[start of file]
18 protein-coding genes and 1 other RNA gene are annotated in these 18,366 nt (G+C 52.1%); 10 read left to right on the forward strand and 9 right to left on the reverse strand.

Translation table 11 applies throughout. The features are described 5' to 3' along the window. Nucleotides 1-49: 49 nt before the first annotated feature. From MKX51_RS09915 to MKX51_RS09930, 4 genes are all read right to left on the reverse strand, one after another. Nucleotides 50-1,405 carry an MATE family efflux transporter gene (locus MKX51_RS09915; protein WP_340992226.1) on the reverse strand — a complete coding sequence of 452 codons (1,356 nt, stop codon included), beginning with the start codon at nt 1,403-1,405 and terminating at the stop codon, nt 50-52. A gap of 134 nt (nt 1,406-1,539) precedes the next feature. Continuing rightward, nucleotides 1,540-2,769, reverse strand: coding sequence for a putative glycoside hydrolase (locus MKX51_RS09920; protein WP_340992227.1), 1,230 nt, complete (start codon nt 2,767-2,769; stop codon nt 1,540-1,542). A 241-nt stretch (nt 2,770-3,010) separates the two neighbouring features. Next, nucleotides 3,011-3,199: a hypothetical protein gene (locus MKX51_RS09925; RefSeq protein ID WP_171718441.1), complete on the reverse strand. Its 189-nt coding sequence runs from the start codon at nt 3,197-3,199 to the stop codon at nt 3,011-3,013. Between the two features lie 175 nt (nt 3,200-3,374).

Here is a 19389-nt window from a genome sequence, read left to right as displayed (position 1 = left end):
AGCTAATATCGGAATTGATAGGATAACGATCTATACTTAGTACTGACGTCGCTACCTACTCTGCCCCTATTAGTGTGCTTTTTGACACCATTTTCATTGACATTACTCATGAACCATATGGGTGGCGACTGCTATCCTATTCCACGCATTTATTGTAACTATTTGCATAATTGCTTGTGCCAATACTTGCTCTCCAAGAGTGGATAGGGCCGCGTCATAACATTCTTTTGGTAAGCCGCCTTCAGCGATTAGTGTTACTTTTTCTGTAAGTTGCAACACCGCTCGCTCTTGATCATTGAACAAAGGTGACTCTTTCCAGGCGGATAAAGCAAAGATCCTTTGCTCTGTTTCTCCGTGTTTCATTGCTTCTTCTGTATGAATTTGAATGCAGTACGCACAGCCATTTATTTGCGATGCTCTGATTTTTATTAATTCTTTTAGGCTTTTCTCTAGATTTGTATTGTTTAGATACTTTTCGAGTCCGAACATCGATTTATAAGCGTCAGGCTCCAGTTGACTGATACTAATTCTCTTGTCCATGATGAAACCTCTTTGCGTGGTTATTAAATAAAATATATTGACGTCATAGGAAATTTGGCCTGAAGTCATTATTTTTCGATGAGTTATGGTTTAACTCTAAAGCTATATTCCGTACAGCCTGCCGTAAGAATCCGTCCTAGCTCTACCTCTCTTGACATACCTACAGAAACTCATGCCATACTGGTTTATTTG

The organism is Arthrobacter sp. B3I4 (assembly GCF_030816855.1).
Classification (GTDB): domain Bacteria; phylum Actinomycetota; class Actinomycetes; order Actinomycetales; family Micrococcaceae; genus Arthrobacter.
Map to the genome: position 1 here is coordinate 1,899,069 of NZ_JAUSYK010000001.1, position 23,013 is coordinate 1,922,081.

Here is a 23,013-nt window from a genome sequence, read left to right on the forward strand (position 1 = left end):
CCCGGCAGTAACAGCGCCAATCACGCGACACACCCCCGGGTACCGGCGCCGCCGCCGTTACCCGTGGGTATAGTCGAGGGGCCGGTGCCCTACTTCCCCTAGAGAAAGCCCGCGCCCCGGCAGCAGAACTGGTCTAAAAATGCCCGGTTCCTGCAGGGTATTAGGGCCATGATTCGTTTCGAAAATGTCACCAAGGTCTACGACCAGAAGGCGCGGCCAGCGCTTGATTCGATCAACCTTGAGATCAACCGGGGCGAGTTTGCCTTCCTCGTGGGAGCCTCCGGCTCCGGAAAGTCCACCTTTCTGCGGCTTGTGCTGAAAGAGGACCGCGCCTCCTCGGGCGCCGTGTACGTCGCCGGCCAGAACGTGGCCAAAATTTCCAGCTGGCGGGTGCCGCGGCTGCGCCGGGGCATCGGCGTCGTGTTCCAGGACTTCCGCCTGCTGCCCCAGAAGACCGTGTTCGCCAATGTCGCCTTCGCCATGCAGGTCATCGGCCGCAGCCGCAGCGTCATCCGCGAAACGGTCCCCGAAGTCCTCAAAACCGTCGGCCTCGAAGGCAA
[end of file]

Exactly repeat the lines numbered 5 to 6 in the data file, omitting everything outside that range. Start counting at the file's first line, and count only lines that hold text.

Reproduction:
The organism is Arthrobacter sp. B3I4 (assembly GCF_030816855.1).
Classification (GTDB): domain Bacteria; phylum Actinomycetota; class Actinomycetes; order Actinomycetales; family Micrococcaceae; genus Arthrobacter.